Global Review again had the honour to have an interview with General (ret.) Asthana, this time about the Indian military, its history, its development and its selfunderstanding. Major General Asthana is a veteran and gives his own opinion which is not that of any organization. However he is member of the United Services Institute (USI). USI, the Institute for Defence Studies and Analyses (IDSA) and the Centre for Land Warfare Studies (CLAWS) are the three most premier defense and security think tanks in India. IDSA is funded by Ministry of Defense and CLAWS is under the administrative control of the Indian Army.
About the author: Indian Major General Asthana (veteran)
BIODATA : MAJ GEN S B ASTHANA,SM,VSM
- Veteran Infantry General with 40 years of varied experience in national, international fields and UN. Former Additional Director General of Infantry of Indian Army and Head of Training at Defence Services Staff College Wellington. Awarded twice by President of India, twice by UN, and CEE excellence award for Nation building by Governor of Haryana.
- Presently Chief Instructor of all Courses for military officers in United Service Institute of India.
- Prolific strategic & military writer/analyst on international affairs. Authored over 100 publications/articles and over 100 blogs, on international & National issues. Has been interviewed by various National and International media channels in various appointments in India and abroad, including frequent discussions/opinions on WION, Rajyasabha TV, NewsX, Doordarshan, Samay TV, APN TV. Interviewed by Sputnik, SCMP (Six Times), Global Review (Germany) five times, Safety & Security International (Germany), Financial Express, The Sentinel and ANI (Several Times). Editorials in Financial Chronicle. Writing for Washington Post, The Guardian, Modern Diplomacy (EU and Africa), Global Review (Germany), FDI(Australia), Korea Times, Economic Times, South China Morning Post, Global Times (China), Asia Times (Australia), WION News, Russian International Affairs Council (RIAC) Journal, Tuck Magazine(Australia), Eurasian Review, Business Standard, Diplomacy and Beyond, Indian Defence Review, GIAP Journal, USI Journal, Indian Military Review, Synergy Journal, ANI, Kootneeti, Borderless Newsonline, National Defence, Salute, Scroll, Print, Newsmobile, and Newsroom 24X7, Indian Observer Post in different forms, besides own publications.
- Currently on Board of Advisors in International Organisation of Educational Development (IOED), Confederation of Educational Excellence (CEE), and Security Council of United Nations Association of India (UNAI), United Nations Collaboration for Economic and Social Development in Africa (UNCESDA), International Council on Global Conflict Resolution (ICGCR) and International Police Commission (IPC). Life member of various Think Tanks like IDSA, USI of India, Center for Land Warfare Studies & FDI (Australia).
- Delivering talks regularly on strategic, military & motivational subjects in various universities/organisations, UN subjects in Centers of UN peacekeeping (globally), CUNPK, New Delhi, & conducting UN exercises. External examiner for M Phil, with Panjab University, in Indian Institute of Public Administration (IIPA), New Delhi.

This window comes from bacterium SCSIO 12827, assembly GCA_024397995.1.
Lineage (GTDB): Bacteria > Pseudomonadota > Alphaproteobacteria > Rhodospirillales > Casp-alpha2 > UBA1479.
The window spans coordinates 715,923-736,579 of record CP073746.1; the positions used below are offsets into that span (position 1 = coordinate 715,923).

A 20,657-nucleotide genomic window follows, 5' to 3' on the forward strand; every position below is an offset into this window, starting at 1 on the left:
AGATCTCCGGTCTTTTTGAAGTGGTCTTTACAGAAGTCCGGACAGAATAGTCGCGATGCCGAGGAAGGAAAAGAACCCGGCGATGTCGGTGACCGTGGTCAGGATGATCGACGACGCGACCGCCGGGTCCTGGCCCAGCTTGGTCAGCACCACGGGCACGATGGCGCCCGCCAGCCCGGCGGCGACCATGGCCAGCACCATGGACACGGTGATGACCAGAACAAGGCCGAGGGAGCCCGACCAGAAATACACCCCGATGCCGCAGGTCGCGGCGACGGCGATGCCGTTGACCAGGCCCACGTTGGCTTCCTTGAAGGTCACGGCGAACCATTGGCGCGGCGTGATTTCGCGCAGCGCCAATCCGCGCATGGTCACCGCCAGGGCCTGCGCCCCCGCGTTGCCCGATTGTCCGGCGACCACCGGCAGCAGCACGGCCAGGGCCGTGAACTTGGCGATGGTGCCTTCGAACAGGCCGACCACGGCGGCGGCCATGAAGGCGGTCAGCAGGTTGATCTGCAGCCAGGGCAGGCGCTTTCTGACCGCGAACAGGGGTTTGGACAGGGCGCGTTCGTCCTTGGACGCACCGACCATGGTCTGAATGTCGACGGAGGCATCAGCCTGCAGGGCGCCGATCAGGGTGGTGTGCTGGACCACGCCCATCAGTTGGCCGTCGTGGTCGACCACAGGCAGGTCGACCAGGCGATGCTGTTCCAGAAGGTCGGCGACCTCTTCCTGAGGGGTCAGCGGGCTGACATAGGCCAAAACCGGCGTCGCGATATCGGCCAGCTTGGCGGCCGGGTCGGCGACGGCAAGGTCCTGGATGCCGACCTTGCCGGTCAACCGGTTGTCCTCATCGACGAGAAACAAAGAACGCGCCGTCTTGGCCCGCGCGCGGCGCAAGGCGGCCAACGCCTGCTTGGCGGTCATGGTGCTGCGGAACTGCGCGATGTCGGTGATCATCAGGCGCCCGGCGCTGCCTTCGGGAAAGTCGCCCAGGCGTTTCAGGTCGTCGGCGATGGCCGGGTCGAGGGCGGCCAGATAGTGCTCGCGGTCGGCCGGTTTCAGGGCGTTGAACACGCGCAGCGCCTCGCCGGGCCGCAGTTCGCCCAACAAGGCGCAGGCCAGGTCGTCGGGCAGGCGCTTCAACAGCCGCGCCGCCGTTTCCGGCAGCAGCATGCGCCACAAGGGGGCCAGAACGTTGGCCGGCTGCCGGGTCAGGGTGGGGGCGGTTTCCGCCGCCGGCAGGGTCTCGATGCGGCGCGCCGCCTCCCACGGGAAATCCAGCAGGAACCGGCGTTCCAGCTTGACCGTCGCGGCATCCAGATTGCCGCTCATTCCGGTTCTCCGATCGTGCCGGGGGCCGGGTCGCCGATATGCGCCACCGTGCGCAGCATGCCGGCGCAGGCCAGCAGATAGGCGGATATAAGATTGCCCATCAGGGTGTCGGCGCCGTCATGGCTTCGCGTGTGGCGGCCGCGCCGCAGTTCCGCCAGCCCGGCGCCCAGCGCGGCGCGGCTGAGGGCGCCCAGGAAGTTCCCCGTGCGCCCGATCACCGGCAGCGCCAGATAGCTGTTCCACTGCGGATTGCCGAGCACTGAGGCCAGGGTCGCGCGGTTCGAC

- Doctoral researcher with JNU, holds two M Phil degrees with outstanding grade, PGDHRM and various management degrees, UN Courses, prestigious Defence Courses, Advanced Professional Program in Public Administration at IIPA, and National Development Course in Taiwan.
Reachable at Facebook, LinkedIn, Youtube and Google+ as Shashi Asthana, asthana_shashi on twitter, and writing on own site https://asthanawrites.org/ email email@example.com LinkedIn Profile www.linkedin.com/in/shashi-asthana-4b3801a6
Global Review: General Asthana, when was the Indian military founded and where did it get their generals, officers and recruits? From the Indian military in the British Army and/or the Free Legion/ Indian National Army of Subhash Chandra Bose or was it built independently as a totally new force? Where did the Indian military get its weapons and when had it its own academy and think tanks?
Major General S B Asthana: Like any other country, historically as the community living started, armies were created to protect the community/state/kingdom. The earliest known reference about Indian Army can be traced in the Vedas and the epics Ramayana and Mahabharatha, wherein some records of intense battle exists. During the ancient period till 19th century, a succession of powerful dynasties and empires with limited geographical limits had their own armies, however most noteworthy Army was during Mauryan Empire, when India had large territory including Afghanistan and Pakistan of today.Thereafter a large number of Indian regional kingdoms were under Mughals, who had centralized control and Army, but those regional kingdoms continued with their Armies, most of them subordinating to Mughal Empire. In the 19th century during the British rule most of these regional Armies (Not all), were integrated and organized retaining regional identities, which took part in both the world wars under British rule and did exceptionally well in all theatres of war.